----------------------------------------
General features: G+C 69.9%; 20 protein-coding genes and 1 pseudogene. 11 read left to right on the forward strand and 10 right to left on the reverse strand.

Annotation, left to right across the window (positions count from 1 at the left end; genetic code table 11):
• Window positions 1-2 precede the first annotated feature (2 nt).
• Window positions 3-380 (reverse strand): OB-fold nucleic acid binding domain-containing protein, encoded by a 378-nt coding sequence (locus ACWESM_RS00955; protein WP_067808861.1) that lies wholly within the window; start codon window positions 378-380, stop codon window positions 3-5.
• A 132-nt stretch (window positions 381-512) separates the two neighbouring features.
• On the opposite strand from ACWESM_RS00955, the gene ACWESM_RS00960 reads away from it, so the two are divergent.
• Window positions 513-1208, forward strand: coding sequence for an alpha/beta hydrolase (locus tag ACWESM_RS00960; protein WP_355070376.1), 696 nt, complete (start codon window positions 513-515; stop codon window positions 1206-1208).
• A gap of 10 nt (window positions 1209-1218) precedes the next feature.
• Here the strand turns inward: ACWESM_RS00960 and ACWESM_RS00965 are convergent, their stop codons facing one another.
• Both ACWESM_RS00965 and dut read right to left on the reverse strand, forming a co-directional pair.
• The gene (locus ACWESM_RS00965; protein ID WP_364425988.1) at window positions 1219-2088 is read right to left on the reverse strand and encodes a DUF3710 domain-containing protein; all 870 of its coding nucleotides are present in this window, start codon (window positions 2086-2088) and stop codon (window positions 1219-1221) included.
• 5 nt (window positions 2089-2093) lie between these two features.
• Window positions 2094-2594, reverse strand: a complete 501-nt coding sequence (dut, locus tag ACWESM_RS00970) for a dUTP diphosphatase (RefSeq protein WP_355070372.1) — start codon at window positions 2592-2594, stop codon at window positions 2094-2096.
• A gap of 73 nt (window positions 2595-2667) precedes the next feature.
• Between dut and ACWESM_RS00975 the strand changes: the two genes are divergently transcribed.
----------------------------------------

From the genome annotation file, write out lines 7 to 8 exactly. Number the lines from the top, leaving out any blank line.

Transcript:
• Window positions 513-1208, forward strand: coding sequence for an alpha/beta hydrolase (locus tag ACWESM_RS00960; protein WP_355070376.1), 696 nt, complete (start codon window positions 513-515; stop codon window positions 1206-1208).
• A gap of 10 nt (window positions 1209-1218) precedes the next feature.